Supply chain data shows transportation capacity has declined to a 22-month low with utilization and prices reaching 19-month highs.
Those were a couple of the highlights from a report summarizing July data from the Logistics Managers’ Index (LMI), a survey of leading logistics executives. The overall index increased to a reading of 63% during the month, up 130 basis points from June and well off the all-time April low of 51.3%. The July mark was the highest for the index since January 2019.
The LMI is a diffusion index, wherein a reading above 50% indicates expansion and a reading below 50% indicates contraction.
“Interestingly, upstream respondents report a higher level of activity than their downstream counterparts [those in the supply chain that are closer to the consumer]. Whether or not this reflects the closings of downstream retailers due to COVID-19 outbreaks remains to be seen,” the report stated.
Transportation capacity tightened further during July with the sub-index declining 680 basis points to a reading firmly in contraction territory at 42.8%. Transportation utilization remained elevated, unchanged at 66.7% for the month.
Similar results have been seen in FreightWaves’ Outbound Tender Reject Index (SONAR: OTRI.USA), a measure of the number of loads tendered to and rejected by carriers. Currently, the index stands near all-time highs at a 25% rejection rate.
“When taken together with contracting capacity and increasing utilization, it is clear that the transportation market continues to recover rapidly, indicating that at least parts of the economy are moving back towards their pre-crisis velocity.”
Difficulty procuring capacity lifted the pricing component of the index 820 basis points to 72.6%, almost double the low mark reached in April. The report noted that sea and rail rates have lagged price improvements in trucking.
“This is interesting as sea and rail freight often precede automotive shipments as they tend to move both raw materials domestically and finished goods that will eventually be moved to retailers from international suppliers,” the report continued.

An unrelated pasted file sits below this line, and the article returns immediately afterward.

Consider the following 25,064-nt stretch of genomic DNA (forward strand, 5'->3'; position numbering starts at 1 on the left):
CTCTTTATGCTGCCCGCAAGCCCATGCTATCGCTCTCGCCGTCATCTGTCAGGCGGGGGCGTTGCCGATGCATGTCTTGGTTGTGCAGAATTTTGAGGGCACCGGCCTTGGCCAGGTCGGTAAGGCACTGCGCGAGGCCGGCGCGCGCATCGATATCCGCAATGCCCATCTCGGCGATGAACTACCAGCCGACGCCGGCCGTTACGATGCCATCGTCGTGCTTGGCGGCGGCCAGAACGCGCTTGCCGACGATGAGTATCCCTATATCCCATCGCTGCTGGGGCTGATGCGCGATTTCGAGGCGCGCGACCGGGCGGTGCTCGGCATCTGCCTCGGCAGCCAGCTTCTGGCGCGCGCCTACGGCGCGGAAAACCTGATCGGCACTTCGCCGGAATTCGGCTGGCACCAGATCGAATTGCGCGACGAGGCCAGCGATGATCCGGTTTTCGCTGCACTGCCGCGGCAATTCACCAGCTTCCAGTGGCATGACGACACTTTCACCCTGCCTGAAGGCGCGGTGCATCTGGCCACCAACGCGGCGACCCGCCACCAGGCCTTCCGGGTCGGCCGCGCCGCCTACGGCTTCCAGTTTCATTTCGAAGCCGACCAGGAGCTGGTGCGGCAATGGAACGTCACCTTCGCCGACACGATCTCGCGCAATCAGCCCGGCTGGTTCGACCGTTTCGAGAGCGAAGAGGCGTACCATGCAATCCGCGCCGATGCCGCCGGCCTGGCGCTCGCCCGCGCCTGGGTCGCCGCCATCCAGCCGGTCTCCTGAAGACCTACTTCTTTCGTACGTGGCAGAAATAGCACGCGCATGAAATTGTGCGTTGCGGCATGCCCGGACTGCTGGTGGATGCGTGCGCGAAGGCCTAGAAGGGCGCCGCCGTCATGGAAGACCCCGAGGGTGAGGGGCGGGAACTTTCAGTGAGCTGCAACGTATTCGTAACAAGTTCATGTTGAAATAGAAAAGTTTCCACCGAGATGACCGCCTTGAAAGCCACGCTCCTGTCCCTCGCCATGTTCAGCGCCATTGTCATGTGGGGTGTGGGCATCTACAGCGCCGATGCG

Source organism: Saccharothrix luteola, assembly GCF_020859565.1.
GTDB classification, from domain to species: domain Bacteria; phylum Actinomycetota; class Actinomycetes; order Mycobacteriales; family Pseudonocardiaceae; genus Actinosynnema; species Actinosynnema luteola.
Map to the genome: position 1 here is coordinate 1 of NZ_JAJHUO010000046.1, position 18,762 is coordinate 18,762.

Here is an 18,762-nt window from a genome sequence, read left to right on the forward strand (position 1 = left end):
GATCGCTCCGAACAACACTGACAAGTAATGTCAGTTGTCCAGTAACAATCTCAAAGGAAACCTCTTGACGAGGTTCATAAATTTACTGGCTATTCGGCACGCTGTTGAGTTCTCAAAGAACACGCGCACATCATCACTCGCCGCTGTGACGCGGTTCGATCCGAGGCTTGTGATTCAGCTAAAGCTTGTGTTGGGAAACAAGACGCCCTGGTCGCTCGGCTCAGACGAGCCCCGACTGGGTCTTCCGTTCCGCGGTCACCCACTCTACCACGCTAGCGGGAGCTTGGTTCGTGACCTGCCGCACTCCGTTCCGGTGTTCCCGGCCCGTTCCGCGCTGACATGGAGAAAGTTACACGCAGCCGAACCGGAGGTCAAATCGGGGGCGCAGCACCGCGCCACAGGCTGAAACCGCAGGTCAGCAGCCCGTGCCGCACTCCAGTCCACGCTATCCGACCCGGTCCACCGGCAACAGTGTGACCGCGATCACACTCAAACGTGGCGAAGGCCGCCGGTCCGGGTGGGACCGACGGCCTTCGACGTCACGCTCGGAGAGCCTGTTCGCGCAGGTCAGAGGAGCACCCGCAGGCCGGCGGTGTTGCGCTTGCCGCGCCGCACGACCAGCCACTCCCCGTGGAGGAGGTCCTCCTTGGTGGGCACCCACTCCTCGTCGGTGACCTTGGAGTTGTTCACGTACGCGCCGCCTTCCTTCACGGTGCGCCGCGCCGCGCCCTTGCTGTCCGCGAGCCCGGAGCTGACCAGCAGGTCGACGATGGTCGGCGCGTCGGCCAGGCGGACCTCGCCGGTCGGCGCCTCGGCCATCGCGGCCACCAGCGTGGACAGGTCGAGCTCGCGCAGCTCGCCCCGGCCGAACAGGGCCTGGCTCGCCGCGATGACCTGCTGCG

Inventories remained at an elevated level for the month at 57.2% but 710 basis points lower than June and 1,000 basis points lower than July 2019. Inventory costs accelerated 570 basis points to a reading of 69.1%. Limited warehouse space was cited as the primary reason for the cost increases.
“The crunch on available warehousing spurred by high inventory levels remains a going concern — particularly for upstream firms.”
The warehousing capacity sub-index increased 830 basis points to the neutral level of 50%, an increase from the all-time low of 41.3% in June. The report said incremental warehouse space hasn’t been added, it has just stopped contracting. “There is still significant evidence that warehouse space is tight, with firms fighting to lock down prime storage space in anticipation of an ecommerce-heavy Q4.”
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The June LMI report suggested declining warehouse capacity and increasing utilization rates would drive warehouse prices higher. In July, prices increased 690 basis points to 67.5%.
“Interestingly, warehouse capacity is lower, and prices higher, for upstream firms. This suggests that industries a step or two removed from the customer are having more difficulty locating affordable facilities to store their goods. Whether or not this is indicative of increased demand (manifested in quicker inventory turns) or decreased demand (manifested in cancelled orders to suppliers) downstream remains to be seen.”
Asked to predict changes in the LMI over the next year, respondents said further tightness in transportation and warehousing were likely. The transportation price and inventory cost sub-indexes are expected to reach low-80% readings. Transportation capacity is expected to remain tight, holding the current level in 12 months’ time.
The survey showed that the overall LMI is expected to increase to 69.1% 12 months from now.
“If these trends hold as predicted, we will see rapid growth across the logistics industry. Whether or not this is possible is primarily a function of whether or not the economy remains open, and avoids further economic lockdowns.”
The LMI is a collaboration among Arizona State University, Colorado State University, Rochester Institute of Technology, Rutgers University and the University of Nevada, Reno, conducted in conjunction with the Council of Supply Chain Management Professionals.